A Skeptic & The Grey Lady

I am reading the New York Times. In my father’s opinion, it is overdue. Of his three children, only my sister Amy has shared his dedication to the paper. Ever since 10th grade, when my sister realized she could outguess what our social studies teacher would opine about next from the pages of the times, she’s been a daily reader. My elder sister, Julia, was once a frequent reader, but as adulthood’s burdens encroached on her mood and anxiety, she has abandoned the paper for more escapist avenues of infotainment. As for me, I have long preferred my news piping hot from someone I know. That is, I am ashamed to say that for most of my adult life, I have been using social media as my primary news source. I wait for people to react in outrage or amusement or disbelief, and it is with a helpful dose of humanity and pure bias that I ingest the day’s events.

I will say, this has led, yes, to the erosion of American democracy, but also a wonderful sense of superiority to the newspaper. After all, why wait until the Times has a new edition to find out what the president has tweeted? I can just go to twitter. Why wait for the Times to report on the tragic death of a young black man at the hands of police? Facebook live is already at the protest. Verification takes time, and time, well…this is the 21st century: who has time?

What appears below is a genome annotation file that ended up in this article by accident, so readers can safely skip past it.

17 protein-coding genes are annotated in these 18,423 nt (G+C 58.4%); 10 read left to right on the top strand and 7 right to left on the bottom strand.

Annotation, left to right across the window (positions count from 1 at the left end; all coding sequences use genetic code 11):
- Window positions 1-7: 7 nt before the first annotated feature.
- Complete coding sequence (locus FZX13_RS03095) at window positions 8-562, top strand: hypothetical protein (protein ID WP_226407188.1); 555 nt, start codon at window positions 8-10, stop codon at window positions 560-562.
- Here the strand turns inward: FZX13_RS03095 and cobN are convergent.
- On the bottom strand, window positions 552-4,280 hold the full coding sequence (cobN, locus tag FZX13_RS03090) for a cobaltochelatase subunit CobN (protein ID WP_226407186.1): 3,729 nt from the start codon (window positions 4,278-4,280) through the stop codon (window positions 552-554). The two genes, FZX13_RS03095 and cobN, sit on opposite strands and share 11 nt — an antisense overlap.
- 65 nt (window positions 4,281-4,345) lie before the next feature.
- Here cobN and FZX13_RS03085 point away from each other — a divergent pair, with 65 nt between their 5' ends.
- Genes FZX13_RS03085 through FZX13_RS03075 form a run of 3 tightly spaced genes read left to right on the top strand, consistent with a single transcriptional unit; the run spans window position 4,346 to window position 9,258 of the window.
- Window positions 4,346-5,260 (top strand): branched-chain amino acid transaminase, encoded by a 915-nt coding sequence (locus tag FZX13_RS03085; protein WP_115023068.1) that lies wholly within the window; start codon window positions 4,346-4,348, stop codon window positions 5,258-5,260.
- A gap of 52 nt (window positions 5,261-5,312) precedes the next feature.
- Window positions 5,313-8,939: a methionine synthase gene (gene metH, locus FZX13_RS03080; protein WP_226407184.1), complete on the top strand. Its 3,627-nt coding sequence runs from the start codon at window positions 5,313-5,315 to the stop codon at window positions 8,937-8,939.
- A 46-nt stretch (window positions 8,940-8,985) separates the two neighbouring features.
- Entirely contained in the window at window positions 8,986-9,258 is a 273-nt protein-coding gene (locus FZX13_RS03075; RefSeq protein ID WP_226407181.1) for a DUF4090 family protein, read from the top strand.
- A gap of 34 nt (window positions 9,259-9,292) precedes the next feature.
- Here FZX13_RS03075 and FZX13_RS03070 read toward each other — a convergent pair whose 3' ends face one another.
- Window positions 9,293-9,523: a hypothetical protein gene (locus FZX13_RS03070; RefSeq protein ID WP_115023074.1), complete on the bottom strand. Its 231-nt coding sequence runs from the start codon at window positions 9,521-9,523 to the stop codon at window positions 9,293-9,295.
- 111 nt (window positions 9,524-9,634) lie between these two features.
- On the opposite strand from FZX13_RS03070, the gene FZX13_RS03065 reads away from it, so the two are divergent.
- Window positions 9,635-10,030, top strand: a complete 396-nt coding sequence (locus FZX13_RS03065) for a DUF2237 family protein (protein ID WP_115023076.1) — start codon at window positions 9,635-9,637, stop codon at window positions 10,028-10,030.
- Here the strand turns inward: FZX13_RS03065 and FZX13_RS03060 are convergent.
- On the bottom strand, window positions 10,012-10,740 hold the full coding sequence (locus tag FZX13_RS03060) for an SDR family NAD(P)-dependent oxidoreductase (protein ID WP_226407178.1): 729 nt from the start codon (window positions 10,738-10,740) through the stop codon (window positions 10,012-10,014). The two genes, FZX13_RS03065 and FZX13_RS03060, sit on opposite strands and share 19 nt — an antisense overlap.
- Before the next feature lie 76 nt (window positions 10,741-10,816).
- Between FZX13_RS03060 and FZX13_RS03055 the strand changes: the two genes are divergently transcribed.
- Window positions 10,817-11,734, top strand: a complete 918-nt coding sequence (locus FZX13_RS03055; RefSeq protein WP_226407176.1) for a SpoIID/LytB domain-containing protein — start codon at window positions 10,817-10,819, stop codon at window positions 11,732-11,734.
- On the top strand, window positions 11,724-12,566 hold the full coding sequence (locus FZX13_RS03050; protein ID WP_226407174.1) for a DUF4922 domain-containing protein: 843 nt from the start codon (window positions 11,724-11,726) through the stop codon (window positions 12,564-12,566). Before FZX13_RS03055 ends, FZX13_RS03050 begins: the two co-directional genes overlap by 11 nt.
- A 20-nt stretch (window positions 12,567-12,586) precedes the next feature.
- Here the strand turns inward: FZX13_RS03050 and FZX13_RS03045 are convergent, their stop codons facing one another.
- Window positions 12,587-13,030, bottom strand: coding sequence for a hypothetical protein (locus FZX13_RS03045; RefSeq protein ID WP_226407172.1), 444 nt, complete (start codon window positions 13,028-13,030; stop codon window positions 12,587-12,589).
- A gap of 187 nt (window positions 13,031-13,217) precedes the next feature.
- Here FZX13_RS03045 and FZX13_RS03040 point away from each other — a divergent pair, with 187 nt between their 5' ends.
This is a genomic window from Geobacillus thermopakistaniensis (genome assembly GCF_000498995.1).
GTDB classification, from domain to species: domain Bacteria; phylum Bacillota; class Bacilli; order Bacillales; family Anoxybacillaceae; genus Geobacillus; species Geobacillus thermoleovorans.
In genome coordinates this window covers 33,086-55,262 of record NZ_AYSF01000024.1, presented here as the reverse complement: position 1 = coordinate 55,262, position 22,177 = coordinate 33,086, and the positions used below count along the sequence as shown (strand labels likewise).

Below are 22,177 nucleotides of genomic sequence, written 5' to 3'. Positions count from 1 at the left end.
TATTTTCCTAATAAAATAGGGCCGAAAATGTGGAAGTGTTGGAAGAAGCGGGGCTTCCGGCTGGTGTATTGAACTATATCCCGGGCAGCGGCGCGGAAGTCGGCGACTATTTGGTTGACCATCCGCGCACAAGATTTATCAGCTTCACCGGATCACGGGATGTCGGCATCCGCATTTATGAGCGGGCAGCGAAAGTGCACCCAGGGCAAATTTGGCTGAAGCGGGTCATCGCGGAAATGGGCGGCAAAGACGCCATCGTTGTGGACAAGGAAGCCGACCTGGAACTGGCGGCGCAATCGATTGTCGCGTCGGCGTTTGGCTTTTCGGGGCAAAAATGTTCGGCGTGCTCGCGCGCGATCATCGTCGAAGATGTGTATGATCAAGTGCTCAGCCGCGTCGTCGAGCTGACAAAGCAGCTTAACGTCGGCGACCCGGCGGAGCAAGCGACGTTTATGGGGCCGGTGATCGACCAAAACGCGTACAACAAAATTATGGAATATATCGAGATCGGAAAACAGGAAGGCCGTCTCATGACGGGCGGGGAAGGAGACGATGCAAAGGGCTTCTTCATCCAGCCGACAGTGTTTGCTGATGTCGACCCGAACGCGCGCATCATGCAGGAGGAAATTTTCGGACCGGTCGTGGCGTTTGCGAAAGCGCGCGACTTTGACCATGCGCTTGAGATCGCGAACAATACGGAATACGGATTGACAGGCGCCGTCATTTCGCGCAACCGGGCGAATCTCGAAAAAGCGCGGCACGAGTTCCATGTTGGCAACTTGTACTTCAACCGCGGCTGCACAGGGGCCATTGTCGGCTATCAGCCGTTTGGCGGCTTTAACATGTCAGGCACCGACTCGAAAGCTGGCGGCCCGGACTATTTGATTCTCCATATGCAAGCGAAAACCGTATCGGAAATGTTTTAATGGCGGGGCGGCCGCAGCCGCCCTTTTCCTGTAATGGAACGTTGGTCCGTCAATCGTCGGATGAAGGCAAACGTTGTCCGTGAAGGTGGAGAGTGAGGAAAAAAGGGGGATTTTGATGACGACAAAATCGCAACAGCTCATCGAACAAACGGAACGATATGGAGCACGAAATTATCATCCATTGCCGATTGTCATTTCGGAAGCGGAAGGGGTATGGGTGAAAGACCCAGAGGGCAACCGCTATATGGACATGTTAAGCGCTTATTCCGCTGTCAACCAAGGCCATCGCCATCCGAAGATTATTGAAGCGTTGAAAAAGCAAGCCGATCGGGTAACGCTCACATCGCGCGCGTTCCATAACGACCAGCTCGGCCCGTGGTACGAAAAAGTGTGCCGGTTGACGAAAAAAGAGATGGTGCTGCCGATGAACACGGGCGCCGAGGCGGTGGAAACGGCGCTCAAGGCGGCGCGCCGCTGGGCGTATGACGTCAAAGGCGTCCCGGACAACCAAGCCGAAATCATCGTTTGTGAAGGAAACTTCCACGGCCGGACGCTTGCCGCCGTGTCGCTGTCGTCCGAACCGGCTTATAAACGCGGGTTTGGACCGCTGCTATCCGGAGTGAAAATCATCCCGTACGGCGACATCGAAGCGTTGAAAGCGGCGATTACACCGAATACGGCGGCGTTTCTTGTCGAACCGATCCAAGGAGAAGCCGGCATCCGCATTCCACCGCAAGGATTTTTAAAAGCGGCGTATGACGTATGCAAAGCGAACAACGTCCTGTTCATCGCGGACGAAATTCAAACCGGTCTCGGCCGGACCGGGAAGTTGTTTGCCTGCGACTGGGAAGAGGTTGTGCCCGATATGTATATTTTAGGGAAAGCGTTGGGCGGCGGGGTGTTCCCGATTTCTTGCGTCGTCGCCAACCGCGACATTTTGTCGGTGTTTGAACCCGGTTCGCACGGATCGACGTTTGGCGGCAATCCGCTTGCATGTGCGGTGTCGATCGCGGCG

It would be nice (it would be publishable!) if this were a story of me learning to love traditional journalism. The fact is, I continue to get my information fresh from my peers on social media. I go to the New York Times for variety. You see, the twitter stream, the facebook timeline, they’re dull. All information, jokes, complaints, poems, outrage, cruelties, acts of love, acts of terror, they all have the same formatting. As Mcluhan taught us, the medium is the message, and one tweet looks much like another, whether it comes from president or proletariat, the same mind numbing bursts of writing. So I have turned to the Times for some variety. A modern love story is illustrated differently than an obituary. Photojournalism essays stand out in stark pictures, one from the other. Articles vary lengths. I am enjoying the leisure of the bourgeousie before his paper, the grand stroll through the world as it exists today. I have come into my inheritance as a New Yorker. I am reading the New York times.

Published by Mordecai Martin

A luftmensch, a Jew, a way with words, all in one.

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